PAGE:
Ford Sync 4 Will Add Over-The-Air Updates

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Automotive Editor

Based out of the Washington, D.C. area, Joel Patel is an automotive journalist that hails from Northern Virginia. His work has been featured on various automotive outlets, including Autoweek, Digital Trends, and Autoblog. When not writing about cars, Joel enjoys trying new foods, wrenching on his car, and watching horror movies. 

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, Automotive Editor - October 30, 2019

With technology being what it currently is, consumers can experience immediate remorse after purchasing a vehicle and seeing it become old news in just a few years. Ford’s looking to curb that awful feeling for vehicles that come out in 2020 with a new Sync 4 system that will bring over-the-air update capability.

Ford claims the over-the-air updates will be “virtually invisible to customers,” as the system installs the new software in the background while keeping the current software running. The new software doesn’t kick in until it’s ready for activation. According to the brand, nothing else, not even smartphones, complete software updates this way.

Having updates completed over the air will be advantageous to Ford owners for a few reasons. For one, it means fewer trips to dealers as owners that aren’t comfortable with technology won’t have to go to a dealership to get their system updated. It will also make the process easier. Previously, owners could update the system via Wi-Fi or a USB drive with the new software on it. Lastly, owners will be able to get all of the latest features on their infotainment systems without feeling the need to get an all-new car after a few years.

Ford expects the first over-the-air update to start six months after the first vehicles come out with the feature in 2020.

Ford Sync

In addition to rolling out with over-the-air updates, Ford is also launching a new version of its Sync infotainment system, which will aptly be called Sync 4. There are quite a lot of changes that will accompany Sync 4, including the availability of 15.5-inch and 12-inch screens that are capable of being split into smaller windows that allow for multitasking. For consumers that aren’t interested in being a part of the touchscreen wars can still get Sync 4 with an 8-inch screen.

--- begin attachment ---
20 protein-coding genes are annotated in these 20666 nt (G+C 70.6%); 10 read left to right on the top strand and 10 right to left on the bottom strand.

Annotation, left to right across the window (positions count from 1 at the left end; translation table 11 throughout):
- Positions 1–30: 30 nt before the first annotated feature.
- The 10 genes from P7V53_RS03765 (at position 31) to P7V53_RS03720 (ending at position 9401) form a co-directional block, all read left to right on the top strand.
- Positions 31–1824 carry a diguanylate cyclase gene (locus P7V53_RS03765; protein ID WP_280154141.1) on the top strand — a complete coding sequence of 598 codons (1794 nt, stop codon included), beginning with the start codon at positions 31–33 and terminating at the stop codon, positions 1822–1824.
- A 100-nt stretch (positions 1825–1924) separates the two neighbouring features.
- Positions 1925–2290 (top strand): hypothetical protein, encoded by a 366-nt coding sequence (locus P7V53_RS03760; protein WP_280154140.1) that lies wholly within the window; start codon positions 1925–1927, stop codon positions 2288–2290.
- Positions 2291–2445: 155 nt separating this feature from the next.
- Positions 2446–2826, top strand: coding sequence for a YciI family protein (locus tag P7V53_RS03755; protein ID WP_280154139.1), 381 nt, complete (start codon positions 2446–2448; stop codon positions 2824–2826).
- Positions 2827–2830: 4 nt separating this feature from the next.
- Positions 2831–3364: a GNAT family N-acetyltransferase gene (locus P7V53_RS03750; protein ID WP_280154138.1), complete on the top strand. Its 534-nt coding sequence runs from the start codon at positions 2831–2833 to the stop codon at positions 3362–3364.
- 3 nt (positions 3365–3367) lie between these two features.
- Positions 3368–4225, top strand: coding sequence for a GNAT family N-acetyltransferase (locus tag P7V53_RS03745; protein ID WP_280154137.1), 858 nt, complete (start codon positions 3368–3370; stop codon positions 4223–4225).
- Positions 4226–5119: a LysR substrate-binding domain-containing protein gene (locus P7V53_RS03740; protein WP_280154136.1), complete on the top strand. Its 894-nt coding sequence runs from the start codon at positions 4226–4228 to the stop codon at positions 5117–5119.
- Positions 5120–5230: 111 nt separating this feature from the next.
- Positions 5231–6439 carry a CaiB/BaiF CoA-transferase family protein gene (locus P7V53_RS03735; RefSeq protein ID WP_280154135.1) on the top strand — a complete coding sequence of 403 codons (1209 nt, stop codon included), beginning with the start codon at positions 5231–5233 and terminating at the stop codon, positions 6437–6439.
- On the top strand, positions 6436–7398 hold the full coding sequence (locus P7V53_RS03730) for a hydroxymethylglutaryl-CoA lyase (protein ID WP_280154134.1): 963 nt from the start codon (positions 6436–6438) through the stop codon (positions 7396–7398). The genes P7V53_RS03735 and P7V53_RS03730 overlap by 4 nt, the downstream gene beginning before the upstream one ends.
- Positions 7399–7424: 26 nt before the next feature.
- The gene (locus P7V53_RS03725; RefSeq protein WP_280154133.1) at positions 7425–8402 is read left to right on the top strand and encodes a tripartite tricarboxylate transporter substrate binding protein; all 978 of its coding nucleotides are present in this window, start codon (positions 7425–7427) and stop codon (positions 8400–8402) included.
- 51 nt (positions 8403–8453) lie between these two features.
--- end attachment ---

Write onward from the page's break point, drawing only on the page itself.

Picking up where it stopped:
With the 15.5-inch screen, Ford’s introducing a new feature called Adaptive Dash Cards. Popular features or recently used ones are lined up horizontally at the bottom of the screen in individual cards. Whether it’s navigation, music, or phone calls, you’ll be able to control a few things from these nifty cards without having to shuffle through numerous menus.

Sync 4 will also bring cloud-based connectivity and conversational voice recognition for better search results and more natural – if having a conversation with a smart system can be natural – conversations with the car. It also means that owners won’t have to memorize a list of commands, but can simply request things from their infotainment systems.

Beyond having a natural conversation with your car, Sync 4 will have available machine learning that allows the infotainment system to learn an owner’s specific preferences and even make helpful suggestions. After spending a little time with Sync 4, the system could make suggestions based on previous destinations or suggestions on who to call.

Ford Sync

In keeping with the ease of use theme, cord-free compatibility for Apple CarPlay, Android Auto, and Sync AppLink are also included. Wireless charging will also be available.

Sync 4 will also see the traditional owner’s manual go out of style. Instead of having a massive booklet in the glove compartment, the infotainment system will have a digital version for owners to scroll through or completely ignore. Owners that do wind up looking at the digital manual will find how-to videos, in-depth information, and a searchable database.

Ford will add Sync 4 to vehicles starting in 2020, just like with its over-the-air update feature. From the sound of things, it looks like Sync 4 is a massive overhaul of Sync 3.

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, Automotive Editor

Based out of the Washington, D.C. area, Joel Patel is an automotive journalist that hails from Northern Virginia. His work has been featured on various automotive outlets, including Autoweek, Digital Trends, and Autoblog. When not writing about cars, Joel enjoys trying new foods, wrenching on his car, and watching horror movies. 

Follow On: Twitter

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